SUMMER READING LIST
The theme for this summer is Finding God in your Summer Reading. Each week I will suggest some books that will relate to this theme.
Have fun reading,
Diane St. Laurent
Director, Christian Education, St. Davids
Bully by Laura Vaccaro Seeger is a picture book that deals with the topic of bullying so even the youngest reader can relate. God’s message of love and forgiveness is there as well. There is a copy in our library in the Christian Formation Office.
The One and Only Ivan by Katherine Applegate is a book for readers of all ages. It is about a gorilla, elephants and a dog. It is a story of friendship, hope and dealing with adversary. This book could lead to family discussions about God’s love for all God’s creatures.
Here are two books that might want to make their way onto your summer reading list.
Oh, No! by Candace Fleming and Eric Rohmann is a fun book for young readers. Frog, Mouse and their friends each take a turn falling into a deep, deep hole. The book has repeating rhymes with added suspense for excitement. It would be interesting to ask the reader how God could help these animal creatures.
Booked by Kwame Alexander is a story about a young soccer star, Nick Hall, whose dad is a linguistics professor. Nick loves soccer, but hates words. Life gets complicated for Nick and the author does a great job telling the story. I suggest that this might be a family read as it offers many opportunities for discussion.
As the weather heats up, it is a wonderful idea to curl up someplace cool with a great book.
You might want to try one of these suggestions.
Thunder Cake by Patricia Polacco is a story based on the childhood of the author. The grandmother helps her granddaughter overcome her fear of thunder by creating thunder cake. The illustrations are amazing. When you finish reading, there is a recipe for thunder cake. Reading a book and eating cake seems like a perfect summertime activity. Adding ice cream is always an option.
Restart by Gordon Korman is about a boy named Chase who had a head injury after a fall. When he awakes, he finds that he cannot remember anything. When he returns to school, he discovers that he was a terrible bully. Life gets very confusing as Chase not only tries to find out who he was, but also who’s he going to be. Lots of openings for discussion for middle school readers and adults.
Perhaps one of the blessings of all this heat is that it is easier to let outside work wait and just cool off with a good book.
The War that Saved my Life by Kimberly Brubaker Bradley is a wonderful historical fiction story about two children who evacuate London during World War II. Ava’s mother is humiliated by Ava’s deformed foot, but Ava manages to escape London with her brother Jamie to a safe place with Susan. Life changes for all of them and it is easy to see where God’s hand is in all of this. This book is for anyone third grade and older. I read it as an adult and found it very powerful. My fourth grade granddaughter loved it as well.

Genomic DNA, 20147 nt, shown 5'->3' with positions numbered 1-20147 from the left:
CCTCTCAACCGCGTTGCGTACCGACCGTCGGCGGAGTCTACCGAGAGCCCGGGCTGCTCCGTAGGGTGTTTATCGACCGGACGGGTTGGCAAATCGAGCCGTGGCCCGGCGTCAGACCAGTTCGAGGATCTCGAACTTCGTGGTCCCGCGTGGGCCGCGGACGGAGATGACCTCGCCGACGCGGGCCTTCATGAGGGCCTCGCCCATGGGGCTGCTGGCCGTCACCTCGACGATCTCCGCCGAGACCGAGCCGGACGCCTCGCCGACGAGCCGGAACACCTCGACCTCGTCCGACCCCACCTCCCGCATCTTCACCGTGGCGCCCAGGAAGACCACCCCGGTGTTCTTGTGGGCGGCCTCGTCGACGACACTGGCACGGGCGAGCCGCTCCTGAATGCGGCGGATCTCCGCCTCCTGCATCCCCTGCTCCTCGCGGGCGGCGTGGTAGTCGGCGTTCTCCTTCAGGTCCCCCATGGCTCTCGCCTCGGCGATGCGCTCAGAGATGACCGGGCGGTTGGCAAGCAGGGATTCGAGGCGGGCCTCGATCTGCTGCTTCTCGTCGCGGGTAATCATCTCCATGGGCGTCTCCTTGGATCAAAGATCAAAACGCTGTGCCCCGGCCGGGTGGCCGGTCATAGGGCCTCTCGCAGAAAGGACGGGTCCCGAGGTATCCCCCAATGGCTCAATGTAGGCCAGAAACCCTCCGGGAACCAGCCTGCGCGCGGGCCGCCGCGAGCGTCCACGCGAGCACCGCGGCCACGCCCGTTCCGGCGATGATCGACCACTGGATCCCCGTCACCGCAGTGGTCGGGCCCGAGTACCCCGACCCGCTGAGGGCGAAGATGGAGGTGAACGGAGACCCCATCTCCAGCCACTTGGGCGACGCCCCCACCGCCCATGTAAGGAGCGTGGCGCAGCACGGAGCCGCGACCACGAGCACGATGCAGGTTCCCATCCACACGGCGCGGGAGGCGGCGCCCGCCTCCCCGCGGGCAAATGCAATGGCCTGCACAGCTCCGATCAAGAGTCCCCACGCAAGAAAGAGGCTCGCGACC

Make Way for Ducklings by Robert McCloskey is a classic as well as a super read-aloud. The Mallard family moves to Boston and encounters some difficult situations. It was published in 1941 but its message of caring and looking out for each other is timeless. I did read that Robert McCloskey had some ducks living in his bathtub so he could have accurate illustrations. Yu will enjoy getting to know “Jack, Kack, Lack, Mack, Nack, Ouack, Pack and Quack” as well as Mr. and Mrs. Mallard.
Some books spark the imagination and some make you wonder about how people manage to connect in this busy world. Here are two examples.
Press Here by Herve Tullet is a book which gives the reader the power to help tell the story. The illustrations are simple-just a red, blue and yellow dot. It is an interactive story where the reader gets to press the dots and watch magic unfold. I have watched three and four year olds share this book, but I have also seen accomplished readers enjoy the magic again and again. This is one book I would highly recommend for everyone’s personal library.
I Will Always Write Back by Caitlin Alifirenka and Martin Ganda is a true story about how one letter changed two lives. It started as a school assignment requiring the students to write a letter to someone in a foreign foreign country.. Martin lived in Zimbabwe and received a letter from Caitlin from Hatfield, Pennsylvania. That letter began a correspondence which impacted the writers in unexpected ways. This is a book that is well worth the time for many readers.
Perhaps it’s because I have been to picnics where the theme is Christmas in July. Perhaps I am just really wishing for cooler weather. Whatever the reason, my book suggestions this week have to do with Christmas.
Marjorie Holmes wrote Two From Galilee. It is a story about Mary and Joseph who share a special gift from God as well as love for each other. They face many difficulties as they begin their lives together. It is a fictional story, yet it offers the reader a glimpse as to what life might have been like in those days in Galilee.
Soon the stores will start displaying Halloween costumes so you know that Christmas trees are not far behind. It might be a good time to read Itsy Bitsy Christmas by Max Lucado. The Christmas story is told by two mice who wonder if a king is really coming to Bethlehem. The illustrations are bright and colorful. Plus it’s never too early to remind children of the real meaning of Christmas.